A new way to fabricate nanochips

1 min read

An international team of researchers has reported a breakthrough in fabricating atom-thin processors - a discovery that could have far-reaching impacts on nanoscale chip production and in labs across the globe where scientists are exploring 2D materials for ever smaller and faster semiconductors.

The team, headed by New York University Tandon School of Engineering Professor of Chemical and Biomolecular Engineering Elisa Riedo, demonstrated that lithography using a probe heated above 100°C outperformed standard methods for fabricating metal electrodes on 2D semiconductors such as molybdenum disulfide (MoS2).

Such transitional metals are among the materials that scientists believe may supplant silicon for atomically small chips. This new fabrication method - called thermal scanning probe lithography (t-SPL) - is said to offer a number of advantages over today's electron beam lithography (EBL).

First, thermal lithography significantly improves the quality of the 2D transistors, offsetting the Schottky barrier, which hampers the flow of electrons at the intersection of metal and the 2D substrate. Also, unlike EBL, the thermal lithography allows chip designers to easily image the 2D semiconductor and then pattern the electrodes where desired.

Also, t-SPL fabrication systems promise significant initial savings as well as operational costs. They dramatically reduce power consumption by operating in ambient conditions, eliminating the need to produce high-energy electrons and to generate an ultra-high vacuum. Finally, this thermal fabrication method can be easily scaled up for industrial production by using parallel thermal probes.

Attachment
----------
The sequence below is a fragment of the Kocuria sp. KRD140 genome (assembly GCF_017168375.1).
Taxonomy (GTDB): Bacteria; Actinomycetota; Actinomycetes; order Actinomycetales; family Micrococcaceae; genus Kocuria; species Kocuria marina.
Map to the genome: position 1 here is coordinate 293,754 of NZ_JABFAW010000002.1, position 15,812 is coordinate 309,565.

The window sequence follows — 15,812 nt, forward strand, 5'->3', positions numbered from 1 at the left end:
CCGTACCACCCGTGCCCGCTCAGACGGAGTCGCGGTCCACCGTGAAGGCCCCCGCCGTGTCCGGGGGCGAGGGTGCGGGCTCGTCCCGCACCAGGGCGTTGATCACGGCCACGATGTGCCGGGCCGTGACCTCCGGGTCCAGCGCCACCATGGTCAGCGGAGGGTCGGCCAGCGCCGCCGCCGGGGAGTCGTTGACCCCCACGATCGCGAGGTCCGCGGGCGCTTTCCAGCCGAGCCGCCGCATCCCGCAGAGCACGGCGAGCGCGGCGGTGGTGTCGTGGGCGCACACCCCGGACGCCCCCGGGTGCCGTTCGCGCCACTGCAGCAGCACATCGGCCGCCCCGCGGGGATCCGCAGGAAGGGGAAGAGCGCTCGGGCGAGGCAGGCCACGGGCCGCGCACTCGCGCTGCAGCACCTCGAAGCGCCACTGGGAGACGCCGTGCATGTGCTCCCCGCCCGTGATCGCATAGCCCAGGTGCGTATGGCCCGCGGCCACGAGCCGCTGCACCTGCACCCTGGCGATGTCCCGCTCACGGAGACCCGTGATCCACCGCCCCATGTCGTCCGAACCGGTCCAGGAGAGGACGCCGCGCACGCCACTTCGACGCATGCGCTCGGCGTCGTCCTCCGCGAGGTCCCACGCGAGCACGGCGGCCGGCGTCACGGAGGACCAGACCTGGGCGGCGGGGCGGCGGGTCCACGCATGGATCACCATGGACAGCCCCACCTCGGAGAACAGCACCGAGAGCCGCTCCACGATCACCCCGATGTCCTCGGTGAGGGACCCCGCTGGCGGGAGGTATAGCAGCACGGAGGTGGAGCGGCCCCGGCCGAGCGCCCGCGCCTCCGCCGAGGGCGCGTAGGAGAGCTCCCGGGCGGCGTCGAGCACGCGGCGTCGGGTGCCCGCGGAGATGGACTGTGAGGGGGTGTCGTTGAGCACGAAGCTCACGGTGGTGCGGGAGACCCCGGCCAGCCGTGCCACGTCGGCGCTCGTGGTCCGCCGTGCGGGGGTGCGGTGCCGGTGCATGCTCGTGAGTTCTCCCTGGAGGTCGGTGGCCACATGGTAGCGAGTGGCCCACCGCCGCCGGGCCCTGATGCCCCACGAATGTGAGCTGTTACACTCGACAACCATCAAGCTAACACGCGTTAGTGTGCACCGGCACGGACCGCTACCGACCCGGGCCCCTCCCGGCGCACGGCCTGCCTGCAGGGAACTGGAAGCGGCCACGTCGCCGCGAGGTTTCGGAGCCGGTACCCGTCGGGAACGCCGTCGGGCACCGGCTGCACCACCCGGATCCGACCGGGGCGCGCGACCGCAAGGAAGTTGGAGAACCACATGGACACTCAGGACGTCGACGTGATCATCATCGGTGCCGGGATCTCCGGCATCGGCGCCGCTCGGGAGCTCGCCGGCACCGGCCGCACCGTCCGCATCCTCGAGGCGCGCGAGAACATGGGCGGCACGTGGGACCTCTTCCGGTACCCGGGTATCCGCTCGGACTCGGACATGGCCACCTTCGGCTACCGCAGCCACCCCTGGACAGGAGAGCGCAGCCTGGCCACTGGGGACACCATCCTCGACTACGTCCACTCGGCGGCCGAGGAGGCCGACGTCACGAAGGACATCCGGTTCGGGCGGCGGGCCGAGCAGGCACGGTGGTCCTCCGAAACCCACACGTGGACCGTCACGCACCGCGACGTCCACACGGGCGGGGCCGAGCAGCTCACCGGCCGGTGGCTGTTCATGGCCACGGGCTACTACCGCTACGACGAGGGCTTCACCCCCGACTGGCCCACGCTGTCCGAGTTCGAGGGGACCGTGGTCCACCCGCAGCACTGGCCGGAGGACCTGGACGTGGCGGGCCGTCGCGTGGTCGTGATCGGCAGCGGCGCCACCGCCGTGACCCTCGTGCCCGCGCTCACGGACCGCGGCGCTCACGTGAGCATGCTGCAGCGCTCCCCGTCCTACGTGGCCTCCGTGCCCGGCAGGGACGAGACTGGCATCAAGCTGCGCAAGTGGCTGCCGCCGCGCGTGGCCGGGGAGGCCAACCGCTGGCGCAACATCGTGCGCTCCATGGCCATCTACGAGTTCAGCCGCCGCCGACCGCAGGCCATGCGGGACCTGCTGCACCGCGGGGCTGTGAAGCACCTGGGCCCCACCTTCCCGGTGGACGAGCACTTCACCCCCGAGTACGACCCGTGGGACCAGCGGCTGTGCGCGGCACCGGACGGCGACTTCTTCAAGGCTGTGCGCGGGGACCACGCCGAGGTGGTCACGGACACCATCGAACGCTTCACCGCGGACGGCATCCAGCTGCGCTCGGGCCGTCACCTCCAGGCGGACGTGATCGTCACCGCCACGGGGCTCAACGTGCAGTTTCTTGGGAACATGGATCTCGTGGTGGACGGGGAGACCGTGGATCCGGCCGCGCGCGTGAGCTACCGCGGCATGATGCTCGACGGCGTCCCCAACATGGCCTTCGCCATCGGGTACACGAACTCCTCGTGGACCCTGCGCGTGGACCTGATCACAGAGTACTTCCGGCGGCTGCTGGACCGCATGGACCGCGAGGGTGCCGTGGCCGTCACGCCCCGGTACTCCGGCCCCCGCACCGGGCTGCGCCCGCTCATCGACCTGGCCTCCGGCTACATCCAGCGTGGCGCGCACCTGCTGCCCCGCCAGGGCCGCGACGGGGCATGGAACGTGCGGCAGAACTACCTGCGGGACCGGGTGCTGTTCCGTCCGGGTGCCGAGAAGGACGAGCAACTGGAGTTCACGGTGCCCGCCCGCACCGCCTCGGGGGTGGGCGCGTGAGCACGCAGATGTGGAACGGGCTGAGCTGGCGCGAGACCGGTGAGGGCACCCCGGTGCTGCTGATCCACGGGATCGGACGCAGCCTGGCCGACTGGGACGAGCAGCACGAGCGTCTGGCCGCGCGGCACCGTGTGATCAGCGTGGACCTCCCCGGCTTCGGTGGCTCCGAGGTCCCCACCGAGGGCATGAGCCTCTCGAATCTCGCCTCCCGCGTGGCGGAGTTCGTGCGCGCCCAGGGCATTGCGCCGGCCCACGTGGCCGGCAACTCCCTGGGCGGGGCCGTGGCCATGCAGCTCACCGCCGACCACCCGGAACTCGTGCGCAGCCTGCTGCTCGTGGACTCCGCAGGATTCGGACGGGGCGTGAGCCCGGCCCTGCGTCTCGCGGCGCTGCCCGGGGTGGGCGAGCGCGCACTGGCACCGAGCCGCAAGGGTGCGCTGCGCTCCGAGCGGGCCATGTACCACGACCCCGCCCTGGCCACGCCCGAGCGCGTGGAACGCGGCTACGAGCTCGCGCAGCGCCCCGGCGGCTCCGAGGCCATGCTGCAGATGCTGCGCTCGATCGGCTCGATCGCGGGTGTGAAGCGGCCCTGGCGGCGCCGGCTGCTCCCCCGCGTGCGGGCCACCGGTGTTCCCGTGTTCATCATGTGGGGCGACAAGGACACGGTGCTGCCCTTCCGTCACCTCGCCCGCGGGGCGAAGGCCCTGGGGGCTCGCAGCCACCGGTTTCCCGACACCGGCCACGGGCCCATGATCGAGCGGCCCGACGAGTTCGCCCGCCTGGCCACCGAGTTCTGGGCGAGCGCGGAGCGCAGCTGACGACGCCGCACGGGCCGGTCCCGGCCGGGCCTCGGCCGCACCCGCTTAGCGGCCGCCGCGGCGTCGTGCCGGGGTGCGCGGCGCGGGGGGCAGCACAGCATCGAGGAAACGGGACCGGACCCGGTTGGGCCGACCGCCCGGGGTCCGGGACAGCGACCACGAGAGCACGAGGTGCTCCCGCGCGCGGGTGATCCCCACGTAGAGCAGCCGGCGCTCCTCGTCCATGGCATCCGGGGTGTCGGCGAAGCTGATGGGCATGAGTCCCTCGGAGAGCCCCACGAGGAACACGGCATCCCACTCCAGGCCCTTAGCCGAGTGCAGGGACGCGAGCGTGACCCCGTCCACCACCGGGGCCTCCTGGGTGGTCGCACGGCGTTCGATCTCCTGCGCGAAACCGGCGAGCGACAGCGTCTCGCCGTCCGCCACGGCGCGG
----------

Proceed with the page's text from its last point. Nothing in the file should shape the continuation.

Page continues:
Prof Riedo expressed hope that t-SPL will take most fabrication out of scarce clean rooms - where researchers must compete for time with the expensive equipment - and into individual laboratories, where they might rapidly advance materials science and chip design.

She points to the precedent of 3D printers as an apt analogy. Someday these t-SPL tools with sub-10 nanometer resolution, running on standard 120-volt power in ambient conditions, could become similarly ubiquitous in research labs like hers.